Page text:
2

Index Cond: ((service_costs_import_id = ANY ('{2066,2067,1267,1269,1268,1270,2068,1273,4996,5047}'::bigint[])) AND ((cost_type)::text = ANY ('{...}'::text[])) AND (date >= '2021-10-01 00:00:00'::timestamp without time zone) AND (date <= '2021-10-31 23:59:59.999999'::timestamp without time zone) AND ((service)::text = '...'::text)) It looks like your ...


2

The more pressing issue is the bad query. Shouldn't take > 1 sec in either instance. Your filter on a1."geom"::geography. This cast disables any plain index on addresses.geom - including the spatial index you have: "idx_addresses_geom" gist (geom) So we see ST_DWithin() only as FILTER while it should be the index condition to identify ...


2

One way: generate all sub-domains, top-level down, and take the first match: WITH cte AS ( SELECT ord, string_agg(label, '.') OVER (ORDER BY ord ROWS BETWEEN CURRENT ROW AND UNBOUNDED FOLLOWING) AS subdomain FROM unnest(string_to_array('bla.bla.dd.cc.360.cn', '.')) WITH ORDINALITY AS x(label, ord) ORDER BY ord DESC OFFSET 1 -- skip tld ) ...


1

You will probably get errors about too many open files long before you reach 5000 queued connections, and so need to change the limit using ulimit -n or by otherwise altering the kernel settings. (Note that if your application needs max_client_conn to be that high, your application is almost certainly profoundly broken. But that wasn't your question) You ...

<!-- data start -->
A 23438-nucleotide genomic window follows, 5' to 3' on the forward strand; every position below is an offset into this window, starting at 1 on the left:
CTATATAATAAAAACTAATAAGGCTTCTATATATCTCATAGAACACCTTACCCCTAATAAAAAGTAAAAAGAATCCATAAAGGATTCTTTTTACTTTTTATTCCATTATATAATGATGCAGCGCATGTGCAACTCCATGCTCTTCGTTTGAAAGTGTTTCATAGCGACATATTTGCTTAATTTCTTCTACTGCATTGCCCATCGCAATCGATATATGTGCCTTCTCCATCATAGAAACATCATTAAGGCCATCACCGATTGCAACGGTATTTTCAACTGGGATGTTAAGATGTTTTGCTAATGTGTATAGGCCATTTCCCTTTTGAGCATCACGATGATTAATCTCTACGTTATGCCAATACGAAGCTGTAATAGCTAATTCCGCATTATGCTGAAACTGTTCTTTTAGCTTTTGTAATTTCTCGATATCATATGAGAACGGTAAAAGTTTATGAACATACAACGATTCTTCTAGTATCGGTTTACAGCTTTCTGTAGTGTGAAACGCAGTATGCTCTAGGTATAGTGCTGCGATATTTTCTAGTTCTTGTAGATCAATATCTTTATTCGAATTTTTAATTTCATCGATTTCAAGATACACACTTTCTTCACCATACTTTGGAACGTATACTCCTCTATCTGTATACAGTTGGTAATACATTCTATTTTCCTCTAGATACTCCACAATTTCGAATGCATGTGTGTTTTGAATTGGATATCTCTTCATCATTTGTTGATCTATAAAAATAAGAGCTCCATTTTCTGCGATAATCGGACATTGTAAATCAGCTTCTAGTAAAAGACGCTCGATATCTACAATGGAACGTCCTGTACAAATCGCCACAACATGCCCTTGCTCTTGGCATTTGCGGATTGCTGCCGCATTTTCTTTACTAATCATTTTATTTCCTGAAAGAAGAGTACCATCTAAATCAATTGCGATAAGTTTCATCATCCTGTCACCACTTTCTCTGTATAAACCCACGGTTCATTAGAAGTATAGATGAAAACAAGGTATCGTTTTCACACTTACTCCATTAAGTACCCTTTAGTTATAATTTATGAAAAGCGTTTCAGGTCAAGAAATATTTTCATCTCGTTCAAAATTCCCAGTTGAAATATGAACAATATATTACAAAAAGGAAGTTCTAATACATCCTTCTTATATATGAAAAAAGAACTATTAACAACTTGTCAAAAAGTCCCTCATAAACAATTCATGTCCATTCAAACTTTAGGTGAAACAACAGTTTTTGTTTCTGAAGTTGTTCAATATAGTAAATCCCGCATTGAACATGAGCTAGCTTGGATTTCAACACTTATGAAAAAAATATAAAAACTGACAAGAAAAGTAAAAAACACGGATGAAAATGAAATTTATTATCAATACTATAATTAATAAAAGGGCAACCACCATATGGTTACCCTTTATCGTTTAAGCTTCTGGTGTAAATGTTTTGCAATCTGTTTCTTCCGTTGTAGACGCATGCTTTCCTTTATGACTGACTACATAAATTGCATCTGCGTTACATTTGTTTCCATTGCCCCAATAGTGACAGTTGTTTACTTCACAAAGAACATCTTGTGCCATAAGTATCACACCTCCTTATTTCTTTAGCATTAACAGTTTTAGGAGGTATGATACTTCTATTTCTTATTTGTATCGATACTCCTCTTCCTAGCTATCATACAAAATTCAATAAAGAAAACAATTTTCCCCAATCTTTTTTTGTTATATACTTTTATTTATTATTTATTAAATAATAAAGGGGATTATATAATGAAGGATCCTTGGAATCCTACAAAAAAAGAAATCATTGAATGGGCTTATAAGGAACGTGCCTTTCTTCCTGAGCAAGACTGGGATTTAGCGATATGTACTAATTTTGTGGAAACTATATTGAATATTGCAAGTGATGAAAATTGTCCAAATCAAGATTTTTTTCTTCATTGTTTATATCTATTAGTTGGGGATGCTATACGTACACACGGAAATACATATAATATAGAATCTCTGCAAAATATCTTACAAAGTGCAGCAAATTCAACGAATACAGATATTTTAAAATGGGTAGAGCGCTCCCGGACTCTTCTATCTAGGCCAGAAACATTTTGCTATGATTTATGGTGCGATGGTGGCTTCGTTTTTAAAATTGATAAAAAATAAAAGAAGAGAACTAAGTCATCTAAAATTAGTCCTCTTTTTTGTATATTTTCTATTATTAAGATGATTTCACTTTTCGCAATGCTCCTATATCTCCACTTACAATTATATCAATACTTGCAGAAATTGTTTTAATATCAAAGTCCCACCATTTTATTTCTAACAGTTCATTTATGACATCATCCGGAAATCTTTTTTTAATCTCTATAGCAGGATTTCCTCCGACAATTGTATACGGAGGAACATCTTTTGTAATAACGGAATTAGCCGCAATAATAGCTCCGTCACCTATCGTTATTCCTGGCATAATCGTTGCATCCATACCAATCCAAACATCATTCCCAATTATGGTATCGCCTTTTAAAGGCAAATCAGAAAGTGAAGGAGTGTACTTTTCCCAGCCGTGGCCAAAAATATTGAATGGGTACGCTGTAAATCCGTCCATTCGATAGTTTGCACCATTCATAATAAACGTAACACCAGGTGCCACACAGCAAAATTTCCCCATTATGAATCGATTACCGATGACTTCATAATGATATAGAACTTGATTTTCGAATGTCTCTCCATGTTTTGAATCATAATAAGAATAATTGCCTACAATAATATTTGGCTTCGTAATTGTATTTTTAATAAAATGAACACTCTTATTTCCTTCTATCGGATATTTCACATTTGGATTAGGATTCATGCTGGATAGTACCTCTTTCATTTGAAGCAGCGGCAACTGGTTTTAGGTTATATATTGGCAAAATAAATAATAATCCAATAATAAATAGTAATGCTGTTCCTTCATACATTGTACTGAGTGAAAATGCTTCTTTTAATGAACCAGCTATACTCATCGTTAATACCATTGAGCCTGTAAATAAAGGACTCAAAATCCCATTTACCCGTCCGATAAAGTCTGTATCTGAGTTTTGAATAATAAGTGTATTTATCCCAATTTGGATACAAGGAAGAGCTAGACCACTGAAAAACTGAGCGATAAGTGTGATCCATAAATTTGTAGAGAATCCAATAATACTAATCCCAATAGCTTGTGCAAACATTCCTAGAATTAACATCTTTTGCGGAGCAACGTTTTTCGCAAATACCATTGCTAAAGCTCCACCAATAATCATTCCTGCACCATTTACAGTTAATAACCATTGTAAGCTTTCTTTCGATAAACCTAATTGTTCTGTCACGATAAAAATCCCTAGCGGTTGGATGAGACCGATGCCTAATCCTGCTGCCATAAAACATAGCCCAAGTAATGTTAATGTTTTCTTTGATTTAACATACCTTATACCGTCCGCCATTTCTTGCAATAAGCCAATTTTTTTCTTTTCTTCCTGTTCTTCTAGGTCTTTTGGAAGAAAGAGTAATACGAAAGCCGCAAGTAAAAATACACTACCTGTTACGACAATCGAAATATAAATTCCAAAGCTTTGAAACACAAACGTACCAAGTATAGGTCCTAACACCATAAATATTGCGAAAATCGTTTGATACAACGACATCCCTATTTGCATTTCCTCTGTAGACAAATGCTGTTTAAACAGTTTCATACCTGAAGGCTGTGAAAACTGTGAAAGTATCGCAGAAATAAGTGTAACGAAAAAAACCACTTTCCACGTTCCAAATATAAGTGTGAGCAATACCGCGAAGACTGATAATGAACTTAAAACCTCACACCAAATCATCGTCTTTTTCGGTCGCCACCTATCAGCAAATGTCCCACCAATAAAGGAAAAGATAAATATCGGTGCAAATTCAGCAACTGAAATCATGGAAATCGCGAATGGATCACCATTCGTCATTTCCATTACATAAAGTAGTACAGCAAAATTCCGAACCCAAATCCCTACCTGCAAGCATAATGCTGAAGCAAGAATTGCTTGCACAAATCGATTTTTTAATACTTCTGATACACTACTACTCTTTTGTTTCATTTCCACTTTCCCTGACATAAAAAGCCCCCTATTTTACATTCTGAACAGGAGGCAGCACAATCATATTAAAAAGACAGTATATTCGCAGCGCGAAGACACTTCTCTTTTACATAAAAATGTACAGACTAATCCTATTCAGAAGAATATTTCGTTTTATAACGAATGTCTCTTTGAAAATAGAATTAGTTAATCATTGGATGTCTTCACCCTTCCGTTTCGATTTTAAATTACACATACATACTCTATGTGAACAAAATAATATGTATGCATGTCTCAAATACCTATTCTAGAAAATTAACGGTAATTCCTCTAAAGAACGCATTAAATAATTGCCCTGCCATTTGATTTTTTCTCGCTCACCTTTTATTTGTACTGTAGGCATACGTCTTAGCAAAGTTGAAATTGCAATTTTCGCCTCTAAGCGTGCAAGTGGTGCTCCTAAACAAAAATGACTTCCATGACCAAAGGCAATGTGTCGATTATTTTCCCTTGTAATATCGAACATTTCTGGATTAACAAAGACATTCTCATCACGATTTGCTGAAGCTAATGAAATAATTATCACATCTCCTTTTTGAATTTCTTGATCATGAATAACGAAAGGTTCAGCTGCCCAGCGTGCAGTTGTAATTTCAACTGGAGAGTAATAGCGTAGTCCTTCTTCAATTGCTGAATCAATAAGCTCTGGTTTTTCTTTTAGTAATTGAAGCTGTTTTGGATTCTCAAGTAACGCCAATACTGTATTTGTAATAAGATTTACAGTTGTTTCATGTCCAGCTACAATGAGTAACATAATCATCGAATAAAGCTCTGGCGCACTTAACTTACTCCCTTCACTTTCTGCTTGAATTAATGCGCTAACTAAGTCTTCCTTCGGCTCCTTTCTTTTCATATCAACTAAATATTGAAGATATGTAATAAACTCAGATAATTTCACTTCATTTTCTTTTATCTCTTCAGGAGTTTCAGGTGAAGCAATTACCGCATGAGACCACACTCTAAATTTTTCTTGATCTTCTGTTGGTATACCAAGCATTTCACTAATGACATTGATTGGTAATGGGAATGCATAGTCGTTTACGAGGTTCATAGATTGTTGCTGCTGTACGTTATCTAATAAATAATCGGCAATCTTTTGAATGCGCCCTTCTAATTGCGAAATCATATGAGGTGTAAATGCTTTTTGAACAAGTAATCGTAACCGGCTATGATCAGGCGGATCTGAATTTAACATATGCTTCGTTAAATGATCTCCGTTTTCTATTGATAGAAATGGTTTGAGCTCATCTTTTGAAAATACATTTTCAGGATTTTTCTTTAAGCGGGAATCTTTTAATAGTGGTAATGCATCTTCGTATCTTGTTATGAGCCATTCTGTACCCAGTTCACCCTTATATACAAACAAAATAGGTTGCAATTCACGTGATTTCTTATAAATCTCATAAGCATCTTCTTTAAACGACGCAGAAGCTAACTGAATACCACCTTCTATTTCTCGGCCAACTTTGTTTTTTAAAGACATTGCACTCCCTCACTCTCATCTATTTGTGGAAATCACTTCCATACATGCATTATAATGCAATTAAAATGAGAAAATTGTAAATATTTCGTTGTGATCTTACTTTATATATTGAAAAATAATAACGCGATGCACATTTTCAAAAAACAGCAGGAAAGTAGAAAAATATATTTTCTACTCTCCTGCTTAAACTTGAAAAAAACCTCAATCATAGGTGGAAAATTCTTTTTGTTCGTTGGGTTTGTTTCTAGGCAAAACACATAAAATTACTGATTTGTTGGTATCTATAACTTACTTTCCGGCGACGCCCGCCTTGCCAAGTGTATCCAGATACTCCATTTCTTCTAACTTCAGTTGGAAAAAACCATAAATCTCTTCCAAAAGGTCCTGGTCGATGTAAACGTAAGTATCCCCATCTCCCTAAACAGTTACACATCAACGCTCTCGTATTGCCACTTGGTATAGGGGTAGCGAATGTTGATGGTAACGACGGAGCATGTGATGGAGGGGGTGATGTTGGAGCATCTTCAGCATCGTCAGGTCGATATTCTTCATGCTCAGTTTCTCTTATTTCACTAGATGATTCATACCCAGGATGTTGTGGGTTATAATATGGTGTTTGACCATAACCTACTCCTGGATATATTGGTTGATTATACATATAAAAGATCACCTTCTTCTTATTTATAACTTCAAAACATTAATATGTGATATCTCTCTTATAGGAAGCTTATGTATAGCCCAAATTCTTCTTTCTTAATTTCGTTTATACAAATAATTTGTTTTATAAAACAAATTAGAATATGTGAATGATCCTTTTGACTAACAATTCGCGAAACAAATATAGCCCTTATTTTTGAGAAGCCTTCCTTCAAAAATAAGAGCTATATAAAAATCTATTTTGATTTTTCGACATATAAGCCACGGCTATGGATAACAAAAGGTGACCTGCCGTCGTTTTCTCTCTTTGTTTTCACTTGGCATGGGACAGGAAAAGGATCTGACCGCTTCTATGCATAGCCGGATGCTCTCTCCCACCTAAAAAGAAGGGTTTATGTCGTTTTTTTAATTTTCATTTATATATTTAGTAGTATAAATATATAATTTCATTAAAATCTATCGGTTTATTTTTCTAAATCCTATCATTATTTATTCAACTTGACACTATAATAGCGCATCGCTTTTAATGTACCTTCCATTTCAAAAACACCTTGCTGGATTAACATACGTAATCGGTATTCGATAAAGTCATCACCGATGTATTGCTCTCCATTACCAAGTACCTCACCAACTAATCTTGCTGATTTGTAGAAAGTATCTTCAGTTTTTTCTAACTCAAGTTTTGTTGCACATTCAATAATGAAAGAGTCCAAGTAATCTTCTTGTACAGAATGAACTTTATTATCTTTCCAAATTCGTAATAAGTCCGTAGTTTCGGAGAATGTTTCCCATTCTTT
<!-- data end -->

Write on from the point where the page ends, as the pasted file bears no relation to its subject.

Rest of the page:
1

As documented in the manual the complete formula for the cost value also includes a CPU part that is calculated per row The estimated cost is computed as (disk pages read * seq_page_cost) + (rows scanned * cpu_tuple_cost). By default, seq_page_cost is 1.0 and cpu_tuple_cost is 0.01 The above is the formula for a Seq Scan thus the cost value for sequential ...


1

This would go twice as fast, or half as slow: select sum( case when "timestamp" >= date_trunc('hour', now()) then 1 else 0 end ) txct_lasthour, sum( case when "timestamp" >= date_trunc('year', now()) then 1 else 0 end ) txct_lastyear from transactions where account = 'abc';


1

Yes, you will be saving a byte per row, and possibly even more, if the next column is of a type with a type alignment greater than 1. However, the NULL might make your queries more complicated or harder to read, which might be worse than the benefit of saving a little disk space. I'd decide based on the latter: if your queries are still efficient and ...


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